Shortly thereafter, on April 8, 1976, ARC informed Andersen that ARC's board of directors had determined to change auditors. ARC explained to Andersen that it decided to engage Coopers & Lybrand in order to create greater efficiency, because Coopers already audited two companies acquired by ARC, and that it was easier to consolidate ARC's and its subsidiaries' auditing work with a single auditing firm. After some discussion between ARC and Andersen regarding the appropriate explanatory language to use a Form 8-K, a form required by the SEC when a firm changes auditors, the parties reached a mutual understanding, and the form was submitted containing the agreed-upon language.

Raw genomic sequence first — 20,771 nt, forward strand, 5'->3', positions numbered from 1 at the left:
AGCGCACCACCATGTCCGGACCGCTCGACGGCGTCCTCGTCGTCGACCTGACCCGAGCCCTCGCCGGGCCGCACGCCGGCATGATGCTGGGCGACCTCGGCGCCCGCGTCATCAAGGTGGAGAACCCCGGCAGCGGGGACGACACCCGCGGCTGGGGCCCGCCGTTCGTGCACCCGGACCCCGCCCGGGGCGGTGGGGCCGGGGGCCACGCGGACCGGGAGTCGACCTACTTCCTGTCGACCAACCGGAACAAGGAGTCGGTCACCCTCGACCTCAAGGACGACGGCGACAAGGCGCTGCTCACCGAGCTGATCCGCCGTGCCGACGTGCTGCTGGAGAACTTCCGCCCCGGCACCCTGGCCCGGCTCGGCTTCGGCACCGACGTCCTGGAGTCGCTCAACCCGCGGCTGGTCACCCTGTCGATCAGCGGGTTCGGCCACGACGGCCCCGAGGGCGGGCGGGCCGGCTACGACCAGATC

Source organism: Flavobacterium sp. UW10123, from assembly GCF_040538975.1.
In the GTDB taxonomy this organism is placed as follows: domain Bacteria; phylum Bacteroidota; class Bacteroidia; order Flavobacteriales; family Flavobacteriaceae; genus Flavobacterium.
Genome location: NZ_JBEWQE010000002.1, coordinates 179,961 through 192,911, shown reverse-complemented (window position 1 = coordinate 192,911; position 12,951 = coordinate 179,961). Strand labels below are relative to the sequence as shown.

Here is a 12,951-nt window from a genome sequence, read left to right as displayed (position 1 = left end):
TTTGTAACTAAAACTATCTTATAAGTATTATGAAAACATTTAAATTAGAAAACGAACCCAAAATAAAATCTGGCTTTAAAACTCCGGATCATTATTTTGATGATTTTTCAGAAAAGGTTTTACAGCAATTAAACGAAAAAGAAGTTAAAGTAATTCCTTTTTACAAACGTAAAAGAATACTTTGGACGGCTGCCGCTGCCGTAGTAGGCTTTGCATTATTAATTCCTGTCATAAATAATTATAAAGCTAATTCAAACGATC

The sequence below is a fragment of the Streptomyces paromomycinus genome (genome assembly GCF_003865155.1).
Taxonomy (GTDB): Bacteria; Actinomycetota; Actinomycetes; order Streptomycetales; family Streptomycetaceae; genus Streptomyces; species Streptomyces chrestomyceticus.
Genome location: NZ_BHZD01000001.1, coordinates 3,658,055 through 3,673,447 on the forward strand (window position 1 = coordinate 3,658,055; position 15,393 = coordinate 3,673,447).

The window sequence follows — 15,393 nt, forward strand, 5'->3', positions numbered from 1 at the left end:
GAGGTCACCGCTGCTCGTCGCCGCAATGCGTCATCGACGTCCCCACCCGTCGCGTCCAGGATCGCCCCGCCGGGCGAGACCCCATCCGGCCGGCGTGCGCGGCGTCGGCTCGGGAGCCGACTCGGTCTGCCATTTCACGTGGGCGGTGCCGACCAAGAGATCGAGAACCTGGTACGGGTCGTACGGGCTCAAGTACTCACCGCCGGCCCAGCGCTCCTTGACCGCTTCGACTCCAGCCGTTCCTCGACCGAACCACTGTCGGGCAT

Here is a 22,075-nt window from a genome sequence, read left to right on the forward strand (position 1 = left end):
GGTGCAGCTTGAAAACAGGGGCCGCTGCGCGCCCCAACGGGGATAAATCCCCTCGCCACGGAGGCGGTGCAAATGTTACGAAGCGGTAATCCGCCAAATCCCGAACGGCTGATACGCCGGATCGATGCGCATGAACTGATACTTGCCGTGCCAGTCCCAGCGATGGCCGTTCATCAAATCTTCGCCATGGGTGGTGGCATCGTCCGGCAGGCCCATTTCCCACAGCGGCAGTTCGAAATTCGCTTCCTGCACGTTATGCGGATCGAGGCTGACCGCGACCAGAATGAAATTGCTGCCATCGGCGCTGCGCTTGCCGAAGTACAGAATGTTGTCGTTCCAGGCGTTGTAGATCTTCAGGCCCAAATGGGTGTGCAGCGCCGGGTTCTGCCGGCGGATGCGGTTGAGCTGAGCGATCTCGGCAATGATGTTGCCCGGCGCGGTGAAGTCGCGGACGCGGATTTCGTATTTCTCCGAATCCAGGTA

In March 1977, Coopers & Lybrand audited ARC's 1976 consolidated financial statement and thereafter issued an unqualified opinion. Coopers then informed Andersen that Coopers' audit examination disclosed that during 1976 ARC had reduced its consolidated earnings by charging its income approximately $25 million for claim and claim adjustment expenses in excess of the loss reserves provided as of December 31, 1975, for claims incurred in 1975 and prior years. Coopers treated such charge as resulting from a change in estimate in 1976, but further informed Andersen that it would not state in its comfort letter that the charge was not a prior period adjustment. Coopers indicated that it based its determination that the deficiency represented a change in estimate only on what it saw developed in 1976 and that Andersen, when reissuing its opinion on the 1975 consolidated financial statement, would have to make its decision based on information available to it from the prior years. In April 1977, ARC included its 1975 and 1976 consolidated financial statements for comparative purposes in its annual report to shareholders and its report to the SEC. At that time, Andersen reissued its original unqualified opinion with respect to the 1975 consolidated financial statement.